Ruby Basics Classes, Instance Variables and Initialize

I want to quickly touch on 3 concepts that are super important to the Ruby language. Having an understanding how Classes, Instance Variables and the Initialize method work together will be beneficial in mastering the Ruby programming language.

To give some context of these three concepts lets define one additional term. A Local Variable is only accessible within the method it’s declared in. Meaning we can not call a local variable outside of the method it was created in. Lets look at an example:

ruby def local_variable x = 19 puts x end

In this case x is our local variable and can not be called outside of the local_variable method. To use x we would need to call local_variable.

ruby def to_s “My Local Variable is #{local_variable}” end

Ok, now we have established what a local variable is lets see what these other concepts are.


The Class in Ruby is like a production line that creates objects that have a unique state and a group of methods to call on those objects. The naming convention for classes always start with an uppercase method or known as CamelCase.

Initialize Method:

The Initialize Method is part of the Ruby magic. You don’t actually call this method on an object, but Ruby calls it for you every time you use the New method for your class to create a new object. An example is coming.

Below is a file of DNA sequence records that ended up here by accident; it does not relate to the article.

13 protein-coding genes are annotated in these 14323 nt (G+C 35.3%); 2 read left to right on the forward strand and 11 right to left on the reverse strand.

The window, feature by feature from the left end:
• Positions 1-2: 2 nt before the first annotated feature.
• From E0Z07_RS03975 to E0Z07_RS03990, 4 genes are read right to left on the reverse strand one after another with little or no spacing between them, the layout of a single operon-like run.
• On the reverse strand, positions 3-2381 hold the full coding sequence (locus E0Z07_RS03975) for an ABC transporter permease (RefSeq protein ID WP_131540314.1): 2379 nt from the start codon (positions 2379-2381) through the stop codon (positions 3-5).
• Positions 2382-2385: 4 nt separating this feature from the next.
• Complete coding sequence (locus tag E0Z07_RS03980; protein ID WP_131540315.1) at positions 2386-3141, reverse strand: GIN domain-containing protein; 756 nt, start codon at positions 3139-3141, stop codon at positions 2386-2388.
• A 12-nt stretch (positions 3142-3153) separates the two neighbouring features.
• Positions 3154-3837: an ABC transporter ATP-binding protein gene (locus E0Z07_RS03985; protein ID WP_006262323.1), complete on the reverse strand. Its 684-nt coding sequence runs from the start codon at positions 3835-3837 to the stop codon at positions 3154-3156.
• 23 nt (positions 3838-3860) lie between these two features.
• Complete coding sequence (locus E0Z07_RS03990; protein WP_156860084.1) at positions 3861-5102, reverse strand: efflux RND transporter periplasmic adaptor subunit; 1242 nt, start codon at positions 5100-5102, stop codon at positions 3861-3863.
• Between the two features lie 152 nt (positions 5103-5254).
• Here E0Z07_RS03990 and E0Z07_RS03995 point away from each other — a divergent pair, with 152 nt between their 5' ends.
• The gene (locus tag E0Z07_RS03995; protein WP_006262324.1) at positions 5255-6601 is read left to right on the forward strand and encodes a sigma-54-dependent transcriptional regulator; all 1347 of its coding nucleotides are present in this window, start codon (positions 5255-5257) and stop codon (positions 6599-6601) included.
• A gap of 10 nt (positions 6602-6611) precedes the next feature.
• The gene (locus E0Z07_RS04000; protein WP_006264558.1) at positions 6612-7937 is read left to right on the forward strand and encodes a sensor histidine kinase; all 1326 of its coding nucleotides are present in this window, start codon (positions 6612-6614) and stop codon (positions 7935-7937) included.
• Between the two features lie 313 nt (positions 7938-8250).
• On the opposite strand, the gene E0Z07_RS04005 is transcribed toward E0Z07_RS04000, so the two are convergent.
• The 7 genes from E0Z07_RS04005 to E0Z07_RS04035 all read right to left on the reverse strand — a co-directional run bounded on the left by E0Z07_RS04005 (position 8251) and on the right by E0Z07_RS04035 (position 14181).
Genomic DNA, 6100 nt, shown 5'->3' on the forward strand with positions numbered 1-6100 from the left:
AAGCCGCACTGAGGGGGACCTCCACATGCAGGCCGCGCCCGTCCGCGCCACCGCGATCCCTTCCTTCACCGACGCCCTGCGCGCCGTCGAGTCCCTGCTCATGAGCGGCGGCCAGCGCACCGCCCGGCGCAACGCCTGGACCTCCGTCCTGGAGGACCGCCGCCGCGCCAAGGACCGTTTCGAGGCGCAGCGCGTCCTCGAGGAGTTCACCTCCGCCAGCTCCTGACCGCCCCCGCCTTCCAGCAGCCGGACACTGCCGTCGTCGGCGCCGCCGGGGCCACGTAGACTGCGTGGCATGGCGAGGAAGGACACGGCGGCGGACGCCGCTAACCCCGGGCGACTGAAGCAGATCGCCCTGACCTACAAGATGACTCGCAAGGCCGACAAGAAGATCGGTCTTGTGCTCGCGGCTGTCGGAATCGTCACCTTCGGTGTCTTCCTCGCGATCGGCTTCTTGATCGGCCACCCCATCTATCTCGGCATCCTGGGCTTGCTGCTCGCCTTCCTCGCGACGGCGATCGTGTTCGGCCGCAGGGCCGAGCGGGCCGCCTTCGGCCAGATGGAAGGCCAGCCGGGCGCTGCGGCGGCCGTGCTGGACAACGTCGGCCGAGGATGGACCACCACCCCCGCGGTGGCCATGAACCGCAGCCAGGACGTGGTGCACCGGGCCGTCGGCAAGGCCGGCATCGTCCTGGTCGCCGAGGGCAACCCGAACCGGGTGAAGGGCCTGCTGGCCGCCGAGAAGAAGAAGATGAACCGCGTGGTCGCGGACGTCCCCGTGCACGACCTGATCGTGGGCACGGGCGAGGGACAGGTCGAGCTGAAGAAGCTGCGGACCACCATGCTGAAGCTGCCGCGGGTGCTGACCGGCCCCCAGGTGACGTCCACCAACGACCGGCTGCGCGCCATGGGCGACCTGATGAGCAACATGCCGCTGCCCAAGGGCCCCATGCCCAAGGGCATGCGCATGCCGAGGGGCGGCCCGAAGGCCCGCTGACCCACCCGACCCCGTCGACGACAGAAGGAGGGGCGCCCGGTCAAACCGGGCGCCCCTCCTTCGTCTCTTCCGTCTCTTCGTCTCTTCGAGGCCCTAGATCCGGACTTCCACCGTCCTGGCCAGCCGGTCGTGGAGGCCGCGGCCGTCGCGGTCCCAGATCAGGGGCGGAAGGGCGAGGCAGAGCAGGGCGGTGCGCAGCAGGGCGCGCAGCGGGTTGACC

Instance Variable:

This is why we defined what a Local Variable was earlier. An Instance Variable is how we store an object’s state in a Class. These variables can be used throughout the life of your object, but you need to call them differently. These variables start with the @ symbol. You also define your Instance Variables in the Initialize Method.

ruby class Dog def initialize(name, energy=100) @name = name @energy = energy end

ruby def to_s “My dogs name is #{@name} and he has #{@energy} % energy! This dog loves to play!” end

So I just created an example class of Dog. When I want to create a new Dog, I would use the new method for the Dog class which will create a state in my instance variables which I defined in the initialize method.

ruby Dexter =“Dexter”, 110) puts Dexter

So using that one line of code I created a class object of Dexter who has two instance variables of @name and @health. When I call “puts Dexter”, the output will be “My dogs name is Dexter and he has 110% energy! This dog loves to play!”

Take this example and try it for yourself in your text editor! Or go play with a dog that has lots of energy!